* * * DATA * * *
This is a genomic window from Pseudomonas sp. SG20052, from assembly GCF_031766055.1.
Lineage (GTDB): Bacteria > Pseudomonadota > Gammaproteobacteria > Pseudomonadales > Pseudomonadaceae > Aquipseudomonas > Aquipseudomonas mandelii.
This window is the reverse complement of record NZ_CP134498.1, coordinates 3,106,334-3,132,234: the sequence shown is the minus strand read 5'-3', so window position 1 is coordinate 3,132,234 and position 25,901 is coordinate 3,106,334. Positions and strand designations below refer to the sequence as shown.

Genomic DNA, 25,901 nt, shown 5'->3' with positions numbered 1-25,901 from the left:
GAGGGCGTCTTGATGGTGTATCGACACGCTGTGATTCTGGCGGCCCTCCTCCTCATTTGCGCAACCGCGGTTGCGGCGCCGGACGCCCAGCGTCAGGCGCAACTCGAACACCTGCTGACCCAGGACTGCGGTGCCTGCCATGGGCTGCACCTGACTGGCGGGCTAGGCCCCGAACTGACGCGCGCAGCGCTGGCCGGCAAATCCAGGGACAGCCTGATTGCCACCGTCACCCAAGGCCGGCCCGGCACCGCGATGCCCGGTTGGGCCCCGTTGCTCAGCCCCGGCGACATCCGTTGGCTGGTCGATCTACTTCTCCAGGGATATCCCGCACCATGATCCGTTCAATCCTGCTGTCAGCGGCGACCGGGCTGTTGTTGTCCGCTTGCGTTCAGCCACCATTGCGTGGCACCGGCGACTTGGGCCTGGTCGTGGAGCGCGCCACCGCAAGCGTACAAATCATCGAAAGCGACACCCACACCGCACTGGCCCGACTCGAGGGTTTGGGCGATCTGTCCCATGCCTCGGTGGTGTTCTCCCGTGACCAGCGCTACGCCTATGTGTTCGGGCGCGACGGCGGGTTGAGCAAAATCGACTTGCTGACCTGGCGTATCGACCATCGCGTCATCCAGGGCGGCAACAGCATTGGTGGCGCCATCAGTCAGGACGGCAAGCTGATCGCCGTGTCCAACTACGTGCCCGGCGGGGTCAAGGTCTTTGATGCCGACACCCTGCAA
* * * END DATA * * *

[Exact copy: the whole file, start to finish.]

This is a genomic window from Pseudomonas sp. SG20052, from assembly GCF_031766055.1.
Lineage (GTDB): Bacteria > Pseudomonadota > Gammaproteobacteria > Pseudomonadales > Pseudomonadaceae > Aquipseudomonas > Aquipseudomonas mandelii.
This window is the reverse complement of record NZ_CP134498.1, coordinates 3,106,334-3,132,234: the sequence shown is the minus strand read 5'-3', so window position 1 is coordinate 3,132,234 and position 25,901 is coordinate 3,106,334. Positions and strand designations below refer to the sequence as shown.

Genomic DNA, 25,901 nt, shown 5'->3' with positions numbered 1-25,901 from the left:
GAGGGCGTCTTGATGGTGTATCGACACGCTGTGATTCTGGCGGCCCTCCTCCTCATTTGCGCAACCGCGGTTGCGGCGCCGGACGCCCAGCGTCAGGCGCAACTCGAACACCTGCTGACCCAGGACTGCGGTGCCTGCCATGGGCTGCACCTGACTGGCGGGCTAGGCCCCGAACTGACGCGCGCAGCGCTGGCCGGCAAATCCAGGGACAGCCTGATTGCCACCGTCACCCAAGGCCGGCCCGGCACCGCGATGCCCGGTTGGGCCCCGTTGCTCAGCCCCGGCGACATCCGTTGGCTGGTCGATCTACTTCTCCAGGGATATCCCGCACCATGATCCGTTCAATCCTGCTGTCAGCGGCGACCGGGCTGTTGTTGTCCGCTTGCGTTCAGCCACCATTGCGTGGCACCGGCGACTTGGGCCTGGTCGTGGAGCGCGCCACCGCAAGCGTACAAATCATCGAAAGCGACACCCACACCGCACTGGCCCGACTCGAGGGTTTGGGCGATCTGTCCCATGCCTCGGTGGTGTTCTCCCGTGACCAGCGCTACGCCTATGTGTTCGGGCGCGACGGCGGGTTGAGCAAAATCGACTTGCTGACCTGGCGTATCGACCATCGCGTCATCCAGGGCGGCAACAGCATTGGTGGCGCCATCAGTCAGGACGGCAAGCTGATCGCCGTGTCCAACTACGTGCCCGGCGGGGTCAAGGTCTTTGATGCCGACACCCTGCAA